o    PH.Upton.57: “Corn grown on T.A. Johnson Farm near Dardanelle,” sepia photograph, 6" x 8" 1916
·         Photo 58
o    PH.Upton.58: “Herbert Jackson (a Dardanelle boy),” cabinet card, 4" x 6 ½" undated
·         PH.Upton.59: Two photos of Sunset Point in cardboard gatefold, black and white photograph, color photograph, 14" x 9", 1880s or 1890s (L), 1974 (R) 1880-1974 (Box 2)
·         PH.Upton.60: Work site group photo in cardboard gatefold, 12" x 6 ½" undated
·         Postcards 1-3
o    PC.Upton.01: “A trout stream in the Ozarks, near Mt. Nebo, Ark.” sepia postcard, 3" x 5" undated
o    PC.Upton.02: “A trout stream in the Ozarks, near Mt. Nebo, Ark.” sepia postcard, 3" x 5" undated
o    PC.Upton.03: “Mt. Nebo, near Dardanelle, Ark.” sepia postcard, 3" x 5" undated
·         Postcards 4-6
o    PC.Upton.04: “Twin rocks in Arkansas River, Dardanelle, Ark.” sepia postcard, 3" x 5" undated
o    PC.Upton.05: “Dardanelle Rock, Dardanelle, Ark.” sepia postcard, 3" x 5" undated
o    PC.Upton.06: “Entrance to Summit of Dardanelle Rock, Grissom Photo,” sepia postcard, 3" x 5" 1910
·         Postcards 7-9
o    PC.Upton.07: “Cottages on Mt. Nebo, Ark., State Park near Dardanelle, Ark.” sepia postcard, 3" x 5" undated
o    PC.Upton.08: “A Winter Scene Sunset Point, Mt. Nebo, Ark., Grissom Photo,” writing on back, sepia postcard, 3" x 5" 1909
o    PC.Upton.09: “Entrance to Buzzard’s Cave, Mt. Nebo, Ark., Grissom Photo,” sepia postcard, 3" x 5" undated
·         Postcards 10-12
o    PC.Upton.10: “Pavillion on Mt. Nebo, Ark. State Park near Dardanelle; Ark.” black and white postcard, 3" x 5" undated
o    PC.Upton.11: “Horse Shoe Bend: Mt. Nebo, Ark. Grissom Photo,” black and white gatefold postcard, 6" x 10" undated
o    PC.Upton.12: “Dam No. 1, Mammoth Spring, Arkansas,” black and white postcard, 3" x 5" undated
·         Postcards 13-15
o    PC.Upton.13: “Cove Lake near Mt. Magazine – Sizemore,” sepia postcard, 3" x 5" undated
o    PC.Upton.14: “View from East End Mt. Magazine – Sizemore, Paris, Ark.” sepia postcard, 3" x 5" undated
o    PC.Upton.15: “Air view of Lodge top of Mt. Magazine, Ark. – McCann Photo, Ft. Smith” sepia postcard, 3" x 5" undated
·         Postcards 16-18
o    PC.Upton.16: “On Magazine Mt. Paris Ark.” sepia postcard, 3" x 5" undated
o    PC.Upton.17: “Birds-eye view of Dardanelle, Ark., and river from Dardanelle Rock,” black and white postcard, 3" x 5" undated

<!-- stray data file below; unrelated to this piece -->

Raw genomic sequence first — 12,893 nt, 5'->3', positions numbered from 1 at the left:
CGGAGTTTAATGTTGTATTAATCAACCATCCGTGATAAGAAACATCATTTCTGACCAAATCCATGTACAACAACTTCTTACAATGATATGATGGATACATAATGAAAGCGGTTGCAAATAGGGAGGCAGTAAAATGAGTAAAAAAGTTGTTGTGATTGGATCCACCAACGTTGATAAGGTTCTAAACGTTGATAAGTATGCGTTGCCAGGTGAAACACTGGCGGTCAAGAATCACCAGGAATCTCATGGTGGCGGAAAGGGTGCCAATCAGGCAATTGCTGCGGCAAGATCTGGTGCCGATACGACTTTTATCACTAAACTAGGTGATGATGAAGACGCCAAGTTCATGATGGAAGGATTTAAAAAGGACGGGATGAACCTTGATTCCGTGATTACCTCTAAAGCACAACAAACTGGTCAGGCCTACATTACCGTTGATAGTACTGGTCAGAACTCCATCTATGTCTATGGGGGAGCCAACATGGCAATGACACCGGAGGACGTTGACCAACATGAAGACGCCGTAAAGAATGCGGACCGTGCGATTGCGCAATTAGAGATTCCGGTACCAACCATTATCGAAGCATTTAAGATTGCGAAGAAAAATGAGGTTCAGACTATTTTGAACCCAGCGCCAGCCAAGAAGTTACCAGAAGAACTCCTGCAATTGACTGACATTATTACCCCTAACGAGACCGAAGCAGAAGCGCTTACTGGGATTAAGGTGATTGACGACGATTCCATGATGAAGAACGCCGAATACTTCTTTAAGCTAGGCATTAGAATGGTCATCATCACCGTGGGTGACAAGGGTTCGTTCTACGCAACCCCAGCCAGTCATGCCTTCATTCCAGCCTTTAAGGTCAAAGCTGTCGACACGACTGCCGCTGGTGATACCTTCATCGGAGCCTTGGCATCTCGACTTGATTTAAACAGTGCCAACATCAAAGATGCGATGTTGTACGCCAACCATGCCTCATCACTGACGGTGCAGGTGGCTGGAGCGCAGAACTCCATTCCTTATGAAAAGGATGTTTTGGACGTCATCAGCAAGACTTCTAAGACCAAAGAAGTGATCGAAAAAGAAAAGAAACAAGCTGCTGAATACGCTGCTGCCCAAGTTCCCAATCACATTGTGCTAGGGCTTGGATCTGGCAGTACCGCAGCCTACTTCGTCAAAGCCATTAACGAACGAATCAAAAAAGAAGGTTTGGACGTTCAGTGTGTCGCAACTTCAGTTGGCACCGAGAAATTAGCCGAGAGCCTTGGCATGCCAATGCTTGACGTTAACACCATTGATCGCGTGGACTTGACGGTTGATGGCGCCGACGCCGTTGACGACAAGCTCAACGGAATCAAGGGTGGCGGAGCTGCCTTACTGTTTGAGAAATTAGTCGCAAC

o    PC.Upton.18: “Birds-eye view of Dardanelle, Ark., and river from Dardanelle Rock,” black and white postcard, 3" x 5" undated
·         Postcards 19-21
o    PC.Upton.19: “Birds-eye view of Dardanelle, Ark., and river from Dardanelle Rock,” black and white postcard, 3" x 5" undated
o    PC.Upton.20: Unidentified camp, sepia postcard, 3" x 5" undated
o    PC.Upton.21: “Dardanelle Pontoon Bridge, Dardanelle, Ark.” green-tone photograph, 3" x 5" 1910
·         Postcards 22-24
o    PC.Upton.22: “Pontoon Bridge at Dardanelle, Ark.” sepia postcard, 3" x 5" undated
o    PC.Upton.23: First Baptist Church at Dardanelle, sepia postcard, 3" x 5" undated
o    PC.Upton.24: “Old Courthouse burning in Dardanelle one morning,” black and white postcard, 3" x 5" undated
·         Postcards 25-27
o    PC.Upton.25: “Courthouse, Dardanelle, Ark., Grissom Photo,” black and white postcard, 3" x 5" undated
o    PC.Upton.26: 2nd Methodist Church of Dardanelle, black and white postcard, 3" x 5" undated
o    PC.Upton.27: First Presbyterian Church of Dardanelle, black and white postcard, 3" x 5" undated
·         Postcards 28-30
o    PC.Upton.28: Group photo on a boat named “Florence,” sepia postcard, 3" x 5" undated
o    PC.Upton.29: Photo of bridge under construction, sepia postcard, 3" x 5" 1928
o    PC.Upton.30: Photo of bridge, black and white postcard, 3" x 5" undated
·         Postcards 31-33
o    PC.Upton.31: “Petit Jean Valley from South Rim of Magazine Mtn. – Sizemore Photo,” black and white photograph, 3" x 5" undated
o    PC.Upton.32: “Main Street Bridge, Little Rock, Arkansas,” black and white photograph, 3" x 5" undated
o    PC.Upton.33: “Alice Sisty doing Roman jump over auto,” sepia photograph, 3" x 5" undated
·         Postcards 34-36
o    PC.Upton.34: “The Dewey docks herself – Olongapo, P.I.” sepia photograph, 3" x 5" 1936
o    PC.Upton.35: “Buffalo – Yellowstone Park,” black and white photograph, 3" x 5" undated
o    PC.Upton.36: Illustrated postcard with donkeys, 3" x 5" 1907
·         Deed for mineral rights in Logan and Yell County 1961
·         Plat map of the town of Mt. Nebo by Joseph Evins c. 1890
·         Presidential certificate for selective service awarded to George Upton c. 1943
·         Artifacts (Transferred to ASA Three-Dimensional Object Collection)
o    L2018.0003.1 – Glass ashtray with photographic image of the “Longest Pontoon Bridge in the World, Length 2343 ft. Dardanelle, Ark.”
o    L2018.0003.2 – Small card advertising cottages and camping site at Mt. Nebo State Park in Dardanelle, Arkansas, with Coy Hodges listed as the Superintendent.